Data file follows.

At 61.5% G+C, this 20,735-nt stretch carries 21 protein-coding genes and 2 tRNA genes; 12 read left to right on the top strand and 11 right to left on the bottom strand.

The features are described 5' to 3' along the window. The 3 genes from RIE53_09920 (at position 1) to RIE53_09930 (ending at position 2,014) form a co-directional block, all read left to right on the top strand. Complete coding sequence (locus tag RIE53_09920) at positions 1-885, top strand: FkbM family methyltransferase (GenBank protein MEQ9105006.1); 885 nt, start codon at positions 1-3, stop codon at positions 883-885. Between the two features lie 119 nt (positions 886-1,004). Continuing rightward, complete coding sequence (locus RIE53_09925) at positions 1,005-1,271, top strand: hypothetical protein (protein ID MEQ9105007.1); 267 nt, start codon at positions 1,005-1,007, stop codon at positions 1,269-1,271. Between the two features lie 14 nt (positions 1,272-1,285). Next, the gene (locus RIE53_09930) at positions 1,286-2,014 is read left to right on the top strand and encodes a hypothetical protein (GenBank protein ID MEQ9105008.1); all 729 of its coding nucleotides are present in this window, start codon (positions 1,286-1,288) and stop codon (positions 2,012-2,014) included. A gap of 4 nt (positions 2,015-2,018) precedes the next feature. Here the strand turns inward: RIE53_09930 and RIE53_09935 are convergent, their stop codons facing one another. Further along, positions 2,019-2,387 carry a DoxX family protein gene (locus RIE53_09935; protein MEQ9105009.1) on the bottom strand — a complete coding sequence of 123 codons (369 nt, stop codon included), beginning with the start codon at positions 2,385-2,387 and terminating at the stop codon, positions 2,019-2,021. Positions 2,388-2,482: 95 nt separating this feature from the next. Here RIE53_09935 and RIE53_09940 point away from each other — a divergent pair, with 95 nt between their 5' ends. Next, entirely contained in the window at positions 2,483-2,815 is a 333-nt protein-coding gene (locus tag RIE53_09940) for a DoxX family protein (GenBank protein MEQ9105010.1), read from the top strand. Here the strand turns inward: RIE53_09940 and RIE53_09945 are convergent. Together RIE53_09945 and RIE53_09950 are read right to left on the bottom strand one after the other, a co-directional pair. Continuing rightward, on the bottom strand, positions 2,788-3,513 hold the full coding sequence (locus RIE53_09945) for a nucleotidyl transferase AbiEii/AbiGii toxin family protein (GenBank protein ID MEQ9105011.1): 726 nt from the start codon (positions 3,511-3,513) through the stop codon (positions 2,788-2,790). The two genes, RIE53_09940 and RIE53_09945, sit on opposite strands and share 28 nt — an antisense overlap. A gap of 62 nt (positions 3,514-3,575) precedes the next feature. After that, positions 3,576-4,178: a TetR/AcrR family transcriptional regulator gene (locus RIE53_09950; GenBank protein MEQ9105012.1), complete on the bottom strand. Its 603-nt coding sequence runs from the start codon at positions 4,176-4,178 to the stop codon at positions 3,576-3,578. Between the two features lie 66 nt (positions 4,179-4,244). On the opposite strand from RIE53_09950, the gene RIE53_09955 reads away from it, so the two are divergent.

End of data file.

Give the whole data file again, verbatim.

At 61.5% G+C, this 20,735-nt stretch carries 21 protein-coding genes and 2 tRNA genes; 12 read left to right on the top strand and 11 right to left on the bottom strand.

The features are described 5' to 3' along the window. The 3 genes from RIE53_09920 (at position 1) to RIE53_09930 (ending at position 2,014) form a co-directional block, all read left to right on the top strand. Complete coding sequence (locus tag RIE53_09920) at positions 1-885, top strand: FkbM family methyltransferase (GenBank protein MEQ9105006.1); 885 nt, start codon at positions 1-3, stop codon at positions 883-885. Between the two features lie 119 nt (positions 886-1,004). Continuing rightward, complete coding sequence (locus RIE53_09925) at positions 1,005-1,271, top strand: hypothetical protein (protein ID MEQ9105007.1); 267 nt, start codon at positions 1,005-1,007, stop codon at positions 1,269-1,271. Between the two features lie 14 nt (positions 1,272-1,285). Next, the gene (locus RIE53_09930) at positions 1,286-2,014 is read left to right on the top strand and encodes a hypothetical protein (GenBank protein ID MEQ9105008.1); all 729 of its coding nucleotides are present in this window, start codon (positions 1,286-1,288) and stop codon (positions 2,012-2,014) included. A gap of 4 nt (positions 2,015-2,018) precedes the next feature. Here the strand turns inward: RIE53_09930 and RIE53_09935 are convergent, their stop codons facing one another. Further along, positions 2,019-2,387 carry a DoxX family protein gene (locus RIE53_09935; protein MEQ9105009.1) on the bottom strand — a complete coding sequence of 123 codons (369 nt, stop codon included), beginning with the start codon at positions 2,385-2,387 and terminating at the stop codon, positions 2,019-2,021. Positions 2,388-2,482: 95 nt separating this feature from the next. Here RIE53_09935 and RIE53_09940 point away from each other — a divergent pair, with 95 nt between their 5' ends. Next, entirely contained in the window at positions 2,483-2,815 is a 333-nt protein-coding gene (locus tag RIE53_09940) for a DoxX family protein (GenBank protein MEQ9105010.1), read from the top strand. Here the strand turns inward: RIE53_09940 and RIE53_09945 are convergent. Together RIE53_09945 and RIE53_09950 are read right to left on the bottom strand one after the other, a co-directional pair. Continuing rightward, on the bottom strand, positions 2,788-3,513 hold the full coding sequence (locus RIE53_09945) for a nucleotidyl transferase AbiEii/AbiGii toxin family protein (GenBank protein ID MEQ9105011.1): 726 nt from the start codon (positions 3,511-3,513) through the stop codon (positions 2,788-2,790). The two genes, RIE53_09940 and RIE53_09945, sit on opposite strands and share 28 nt — an antisense overlap. A gap of 62 nt (positions 3,514-3,575) precedes the next feature. After that, positions 3,576-4,178: a TetR/AcrR family transcriptional regulator gene (locus RIE53_09950; GenBank protein MEQ9105012.1), complete on the bottom strand. Its 603-nt coding sequence runs from the start codon at positions 4,176-4,178 to the stop codon at positions 3,576-3,578. Between the two features lie 66 nt (positions 4,179-4,244). On the opposite strand from RIE53_09950, the gene RIE53_09955 reads away from it, so the two are divergent.